Monday, October 7, 2019

We are thrilled to announce the conference keynote presentations for the
2020 Global DH Symposium! We look forward to welcoming *Carrie Heitman*
<>, whose work includes
the Chaco
Research Archive <> and work on digital
indigeneity; and *Miguel Escobar Varela* <>, whose
work includes digital theatre projects as well as biometric study of
Javanese dance <>.

Please consider applying to present at this symposium, which includes work
from across disciplines and timeframes.



*Global Digital Humanities Symposium*

March 26-27, 2020

Michigan State University

*Call for Proposals*

Deadline: November 1

Proposal form <>

Digital Humanities at Michigan State University is proud to extend its
symposium series on Global DH ( <>)
into its fifth year, on *March 26-27, 2020*. Digital humanities scholarship
continues to be driven by work at the intersections of a range of distinct
disciplines and an ethical commitment to preserve and broaden access to
cultural materials. In celebration of the 10th anniversary of MSU's Cultural
Heritage Informatics Program <>, we
particularly encourage proposals along that theme, but as always we strive
to showcase DH work in all its forms.

Alongside the expansion of digital humanities in under-resourced and
underrepresented areas, a number of complex issues surface, including,
among others, questions of ownership, cultural theft, virtual exploitation,
digital rights, endangered data <>, and the
digital divide. DH communities have raised and responded to these issues,
pushing the field forward. This symposium is an opportunity to broaden the
conversation about these issues. Scholarship that works across borders with
foci on transnational partnerships and globally accessible data is
especially welcome. Additionally, we define the term “humanities” rather
broadly to incorporate the discussion of issues that encourage
interdisciplinary understanding of the

Focused on these issues of social justice, we invite work at the
intersections of critical DH; race and ethnicity; feminism,
intersectionality, and gender; and anti-colonial and postcolonial
frameworks to participate.

This symposium, which will include a mixture of presentation types,
welcomes 300-word proposals related to any of these issues, and
particularly on the following themes and topics by *Friday, November 1,
midnight in your timezone:*

   - Critical cultural studies and analytics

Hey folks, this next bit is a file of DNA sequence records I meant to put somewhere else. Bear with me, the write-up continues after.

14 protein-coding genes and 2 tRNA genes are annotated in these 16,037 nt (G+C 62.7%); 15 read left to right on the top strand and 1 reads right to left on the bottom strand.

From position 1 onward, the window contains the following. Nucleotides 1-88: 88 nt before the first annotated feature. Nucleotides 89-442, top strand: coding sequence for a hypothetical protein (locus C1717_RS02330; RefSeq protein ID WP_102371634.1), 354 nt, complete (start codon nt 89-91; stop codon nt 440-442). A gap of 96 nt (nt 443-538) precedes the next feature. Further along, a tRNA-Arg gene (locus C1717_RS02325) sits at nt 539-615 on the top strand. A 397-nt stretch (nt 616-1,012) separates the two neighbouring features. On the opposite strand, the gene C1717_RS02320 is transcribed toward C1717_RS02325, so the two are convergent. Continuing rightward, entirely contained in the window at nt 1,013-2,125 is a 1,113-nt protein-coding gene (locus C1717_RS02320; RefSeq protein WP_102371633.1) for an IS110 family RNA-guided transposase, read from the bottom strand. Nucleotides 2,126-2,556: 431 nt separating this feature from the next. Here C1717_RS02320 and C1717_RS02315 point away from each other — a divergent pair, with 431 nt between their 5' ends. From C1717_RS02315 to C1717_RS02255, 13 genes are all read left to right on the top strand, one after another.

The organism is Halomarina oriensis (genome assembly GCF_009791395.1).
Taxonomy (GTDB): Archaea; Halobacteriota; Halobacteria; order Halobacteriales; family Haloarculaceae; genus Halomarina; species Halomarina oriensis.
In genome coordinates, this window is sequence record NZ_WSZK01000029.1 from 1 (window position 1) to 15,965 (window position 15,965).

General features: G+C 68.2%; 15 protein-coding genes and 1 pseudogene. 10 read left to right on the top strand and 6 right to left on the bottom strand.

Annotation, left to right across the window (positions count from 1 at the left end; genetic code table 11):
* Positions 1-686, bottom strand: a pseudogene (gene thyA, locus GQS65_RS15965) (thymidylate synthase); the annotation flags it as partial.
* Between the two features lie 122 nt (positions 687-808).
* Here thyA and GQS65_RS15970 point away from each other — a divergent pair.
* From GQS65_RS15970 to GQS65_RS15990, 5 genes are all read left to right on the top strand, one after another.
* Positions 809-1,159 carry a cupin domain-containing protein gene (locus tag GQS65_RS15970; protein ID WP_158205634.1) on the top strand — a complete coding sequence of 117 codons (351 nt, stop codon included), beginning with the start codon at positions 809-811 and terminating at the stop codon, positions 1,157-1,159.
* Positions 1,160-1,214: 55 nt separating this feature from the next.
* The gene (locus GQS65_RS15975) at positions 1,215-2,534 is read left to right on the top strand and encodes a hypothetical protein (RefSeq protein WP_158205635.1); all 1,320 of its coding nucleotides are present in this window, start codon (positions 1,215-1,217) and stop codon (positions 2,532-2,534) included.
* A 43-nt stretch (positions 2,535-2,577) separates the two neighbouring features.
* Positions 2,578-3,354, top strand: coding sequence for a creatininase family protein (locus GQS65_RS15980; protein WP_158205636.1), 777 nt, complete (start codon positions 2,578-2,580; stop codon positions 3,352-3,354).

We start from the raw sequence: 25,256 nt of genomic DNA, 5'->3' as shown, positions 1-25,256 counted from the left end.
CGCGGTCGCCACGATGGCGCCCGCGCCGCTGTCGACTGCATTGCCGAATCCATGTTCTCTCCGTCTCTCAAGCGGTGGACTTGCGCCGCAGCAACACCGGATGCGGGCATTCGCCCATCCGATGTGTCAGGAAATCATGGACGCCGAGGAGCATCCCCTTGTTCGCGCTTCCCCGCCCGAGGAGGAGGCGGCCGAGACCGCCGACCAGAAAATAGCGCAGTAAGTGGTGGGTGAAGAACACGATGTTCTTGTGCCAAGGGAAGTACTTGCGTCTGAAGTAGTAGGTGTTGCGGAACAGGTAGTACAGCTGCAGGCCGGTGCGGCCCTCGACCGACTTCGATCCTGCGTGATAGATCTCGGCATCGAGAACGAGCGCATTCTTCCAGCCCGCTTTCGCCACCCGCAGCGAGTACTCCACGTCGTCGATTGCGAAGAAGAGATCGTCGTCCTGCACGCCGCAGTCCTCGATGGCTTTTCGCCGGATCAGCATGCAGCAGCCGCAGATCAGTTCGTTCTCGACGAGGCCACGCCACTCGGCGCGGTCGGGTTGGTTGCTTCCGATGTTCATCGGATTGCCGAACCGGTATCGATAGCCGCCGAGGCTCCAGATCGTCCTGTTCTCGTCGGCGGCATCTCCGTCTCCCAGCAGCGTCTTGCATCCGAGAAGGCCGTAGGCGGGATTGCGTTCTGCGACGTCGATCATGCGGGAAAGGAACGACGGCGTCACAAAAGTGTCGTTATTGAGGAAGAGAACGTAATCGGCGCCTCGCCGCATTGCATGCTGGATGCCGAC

- Cultural heritage in a range of contexts, particularly non-Western
   - DH as socially engaged humanities and/or as a social movement
   - Open data, open access, and data preservation as resistance,
   especially in a postcolonial context
   - How identity categories, and their intersections, shape digital
   humanities work
   - Global research dialogues and collaborations within the digital
   humanities community
   - Indigeneity – anywhere in the world – and the digital
   - Digital humanities, postcolonialism, and neocolonialism
   - Global digital pedagogies
   - Borders, migration, and/or diaspora and their connection to the digital
   - Digital and global languages and literatures
   - Digital humanities, the environment, and climate change
   - Innovative and emergent technologies across institutions, languages,
   and economies
   - Scholarly communication and knowledge production in a global context
   - Surveillance and/or data privacy issues in a global context
   - Productive failure

*Presentation Formats:*

   - 5-minute lightning talk
   - 15-minute presentation
   - 90-minute workshop
   - 90-minute panel
   - Poster presentation
   - There will be a limited number of slots available for 15-minute
   virtual presentations

Please note that we conduct a double-blind review process, so please
refrain from identifying your institution or identity in your proposal.

*Submit a proposal here <>*

*Notifications of acceptance will be given by December 9, 2019*

Kristen Mapes
Assistant Director of Digital Humanities
College of Arts and Letters
Michigan State University

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